With more and more voice communications being carried over through the internet, softphones are becoming more and more popular. Because they are actually just software which can be installed on basically any computing device, these systems represent an efficient alternative to traditional desk phones. But there’s more benefits to these systems. However, they also have their technical limitations, which have to be looked into, as the cost factor should be. Here’s a quick roundup of what prospective business users need to know about these new kind of phones.
These items are software products turning any internet-connected device into a phone, which means an infrastructure and peripherals are needed to fully enjoy the benefits of such systems.
A softphone is a software-based system capable of turning any internet-connected computing device into a telephone. The immediate example is a PC running Skype or comparable products. However, “hard”, physical phones are manufactured to work with such software, and only need to be plugged into the internet to work. Even traditional phones can be connected to the program with an adaptor. All these are also softphones. On a smartphone, and when calls are routed over the internet rather than through the cellular network, the concept also applies.
How they work
Since they are mostly used with a PC or tablet however, most applications of this type require the use of a microphone and speaker, or combination microphone and headphone headsets. They also need a fast and reliable internet connection so that conversations can be intelligible, but we’ll get back to this further. Usually connected within a private or enterprise network via VPN, these phones now also use Sip trunking to deliver quality calls outside these networks.
Pricing of softphones usually depend on the number of users - the higher the number, the lower the cost per user. For example, Avaya’s advanced SBCE system with Sip trunking support costs around £60 per user, up to 500 users. ShoreTel Mobility’s baseline appliance follows a different pricing system and the version supporting 100 concurrent costs about £3,500; the version supporting up to 5,000 users more than £10,000.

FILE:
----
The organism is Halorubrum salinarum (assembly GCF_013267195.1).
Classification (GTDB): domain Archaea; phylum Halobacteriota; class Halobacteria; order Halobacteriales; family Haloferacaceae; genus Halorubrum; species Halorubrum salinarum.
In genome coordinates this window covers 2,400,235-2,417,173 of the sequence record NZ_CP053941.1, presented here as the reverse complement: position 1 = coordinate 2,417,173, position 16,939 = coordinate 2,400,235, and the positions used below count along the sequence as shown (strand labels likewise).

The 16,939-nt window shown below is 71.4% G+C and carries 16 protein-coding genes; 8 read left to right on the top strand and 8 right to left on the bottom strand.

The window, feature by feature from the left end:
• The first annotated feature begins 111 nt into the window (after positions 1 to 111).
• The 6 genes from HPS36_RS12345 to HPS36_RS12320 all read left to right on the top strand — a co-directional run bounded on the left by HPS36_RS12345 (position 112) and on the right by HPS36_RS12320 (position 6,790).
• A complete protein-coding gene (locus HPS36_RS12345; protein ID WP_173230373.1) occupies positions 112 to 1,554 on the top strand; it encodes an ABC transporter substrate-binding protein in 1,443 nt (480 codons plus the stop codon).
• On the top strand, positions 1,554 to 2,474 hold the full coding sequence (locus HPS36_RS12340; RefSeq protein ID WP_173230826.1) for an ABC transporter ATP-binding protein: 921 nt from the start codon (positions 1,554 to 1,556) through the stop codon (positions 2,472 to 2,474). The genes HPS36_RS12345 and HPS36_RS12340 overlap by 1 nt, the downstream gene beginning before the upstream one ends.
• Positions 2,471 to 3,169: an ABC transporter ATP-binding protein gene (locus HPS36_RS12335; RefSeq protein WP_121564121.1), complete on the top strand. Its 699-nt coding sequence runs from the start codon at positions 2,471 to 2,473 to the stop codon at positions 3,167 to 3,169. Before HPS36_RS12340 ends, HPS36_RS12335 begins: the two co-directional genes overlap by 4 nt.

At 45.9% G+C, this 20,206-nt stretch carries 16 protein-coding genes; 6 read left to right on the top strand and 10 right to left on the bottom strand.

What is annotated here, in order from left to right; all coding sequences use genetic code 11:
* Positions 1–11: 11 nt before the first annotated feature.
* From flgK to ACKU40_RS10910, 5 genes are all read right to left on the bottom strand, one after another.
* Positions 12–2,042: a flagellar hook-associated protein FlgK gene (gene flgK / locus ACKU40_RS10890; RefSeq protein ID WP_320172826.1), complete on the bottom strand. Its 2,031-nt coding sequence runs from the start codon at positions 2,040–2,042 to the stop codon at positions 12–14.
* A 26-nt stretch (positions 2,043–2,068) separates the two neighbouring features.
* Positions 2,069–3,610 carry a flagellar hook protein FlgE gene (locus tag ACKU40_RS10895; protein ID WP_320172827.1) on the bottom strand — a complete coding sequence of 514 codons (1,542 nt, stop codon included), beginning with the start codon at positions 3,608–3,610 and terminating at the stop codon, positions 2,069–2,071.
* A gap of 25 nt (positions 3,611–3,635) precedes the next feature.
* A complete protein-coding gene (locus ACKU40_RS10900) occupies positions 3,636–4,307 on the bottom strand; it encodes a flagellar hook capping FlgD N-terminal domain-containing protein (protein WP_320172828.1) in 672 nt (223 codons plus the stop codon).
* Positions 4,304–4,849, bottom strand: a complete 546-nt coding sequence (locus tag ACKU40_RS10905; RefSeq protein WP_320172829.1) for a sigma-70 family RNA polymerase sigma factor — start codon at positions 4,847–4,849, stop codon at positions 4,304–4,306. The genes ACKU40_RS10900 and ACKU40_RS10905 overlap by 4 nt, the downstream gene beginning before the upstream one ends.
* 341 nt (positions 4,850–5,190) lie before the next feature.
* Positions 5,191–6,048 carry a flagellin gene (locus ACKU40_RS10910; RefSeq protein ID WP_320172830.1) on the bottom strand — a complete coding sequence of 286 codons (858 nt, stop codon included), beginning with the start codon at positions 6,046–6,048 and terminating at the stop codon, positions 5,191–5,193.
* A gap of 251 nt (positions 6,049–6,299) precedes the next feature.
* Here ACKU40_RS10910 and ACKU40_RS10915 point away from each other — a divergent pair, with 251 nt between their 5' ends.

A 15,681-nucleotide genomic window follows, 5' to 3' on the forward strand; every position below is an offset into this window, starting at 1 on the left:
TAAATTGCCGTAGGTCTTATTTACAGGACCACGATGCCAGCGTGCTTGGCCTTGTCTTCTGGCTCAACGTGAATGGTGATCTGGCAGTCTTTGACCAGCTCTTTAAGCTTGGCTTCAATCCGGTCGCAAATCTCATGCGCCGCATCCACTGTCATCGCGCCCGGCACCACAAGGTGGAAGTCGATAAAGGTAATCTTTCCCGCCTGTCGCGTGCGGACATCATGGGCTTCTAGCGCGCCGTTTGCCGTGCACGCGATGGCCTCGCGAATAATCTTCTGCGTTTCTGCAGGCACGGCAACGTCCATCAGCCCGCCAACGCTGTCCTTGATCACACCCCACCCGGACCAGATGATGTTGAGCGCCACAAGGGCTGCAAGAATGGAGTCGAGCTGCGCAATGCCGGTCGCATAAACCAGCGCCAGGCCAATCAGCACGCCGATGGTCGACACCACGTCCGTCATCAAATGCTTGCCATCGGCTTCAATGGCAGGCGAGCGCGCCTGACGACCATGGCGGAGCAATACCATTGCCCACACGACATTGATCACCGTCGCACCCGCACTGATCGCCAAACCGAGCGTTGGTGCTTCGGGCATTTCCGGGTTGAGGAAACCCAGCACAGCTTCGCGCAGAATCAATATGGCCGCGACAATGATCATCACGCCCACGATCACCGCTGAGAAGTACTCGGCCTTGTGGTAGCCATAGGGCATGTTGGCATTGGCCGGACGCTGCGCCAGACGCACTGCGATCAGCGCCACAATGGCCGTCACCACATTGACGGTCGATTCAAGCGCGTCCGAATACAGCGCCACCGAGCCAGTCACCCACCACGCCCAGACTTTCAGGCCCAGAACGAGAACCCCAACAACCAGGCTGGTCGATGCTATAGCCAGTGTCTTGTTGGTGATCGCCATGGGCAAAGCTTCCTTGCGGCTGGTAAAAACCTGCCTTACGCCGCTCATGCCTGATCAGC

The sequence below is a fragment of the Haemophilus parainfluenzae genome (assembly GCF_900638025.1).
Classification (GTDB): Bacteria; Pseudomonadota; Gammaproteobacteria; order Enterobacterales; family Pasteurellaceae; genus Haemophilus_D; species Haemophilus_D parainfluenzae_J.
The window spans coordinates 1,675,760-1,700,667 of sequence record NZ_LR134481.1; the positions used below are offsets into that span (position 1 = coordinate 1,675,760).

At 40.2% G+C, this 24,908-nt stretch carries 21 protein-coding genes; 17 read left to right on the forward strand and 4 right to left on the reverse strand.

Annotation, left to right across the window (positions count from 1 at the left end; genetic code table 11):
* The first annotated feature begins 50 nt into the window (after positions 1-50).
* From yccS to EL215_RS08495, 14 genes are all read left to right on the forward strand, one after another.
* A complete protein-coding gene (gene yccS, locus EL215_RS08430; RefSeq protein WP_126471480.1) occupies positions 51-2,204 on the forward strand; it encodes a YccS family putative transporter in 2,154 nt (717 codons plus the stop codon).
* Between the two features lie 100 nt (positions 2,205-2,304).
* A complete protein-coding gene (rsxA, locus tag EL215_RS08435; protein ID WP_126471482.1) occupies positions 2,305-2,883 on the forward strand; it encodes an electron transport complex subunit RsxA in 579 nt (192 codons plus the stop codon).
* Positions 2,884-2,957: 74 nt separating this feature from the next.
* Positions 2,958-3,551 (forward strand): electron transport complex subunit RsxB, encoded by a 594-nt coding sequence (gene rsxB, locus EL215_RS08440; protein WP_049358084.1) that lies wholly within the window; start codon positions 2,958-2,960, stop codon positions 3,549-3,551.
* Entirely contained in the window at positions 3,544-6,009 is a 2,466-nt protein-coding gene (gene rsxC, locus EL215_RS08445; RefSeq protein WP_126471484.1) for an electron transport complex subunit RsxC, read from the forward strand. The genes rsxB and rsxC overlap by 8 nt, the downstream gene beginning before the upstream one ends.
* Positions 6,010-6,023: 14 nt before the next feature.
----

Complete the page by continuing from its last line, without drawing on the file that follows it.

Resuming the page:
Benefits and limitations
These systems offer unique unified communications capabilities both at the office and on the go - but users may have to really beef up their basic infrastructures to enjoy all related benefits. Softphones deliver unique media blending capabilities on the go...
The first main benefit of these phones is taking advantage of cheap, if not totally free call rates within the network and on international calls. But media blending, unified communications capabilities have a fantastic impact on productivity: users can make calls, share documents, use video conferencing and collaborative software, access server-based files, all at the same time, on the same device. And they can even do it on the go, as more and more tablet optimised solutions arrive in the market.
This represent significant savings for companies with a lot of employees on the go, as compared with the use of cellular phones.
... but require top infrastructure to deliver
The flip side of the coin is that, even more so than with IP PBX, these systems require top-of-the-line internet connectivity. The reason is that prioritisation does not easily work with these communications, which cannot really be distinguished from other data activities on the internet. Networks can become easily saturated when too many users in the same network use these phones instead of their desk phones. A typical softphone installation will require a lot of network scaling.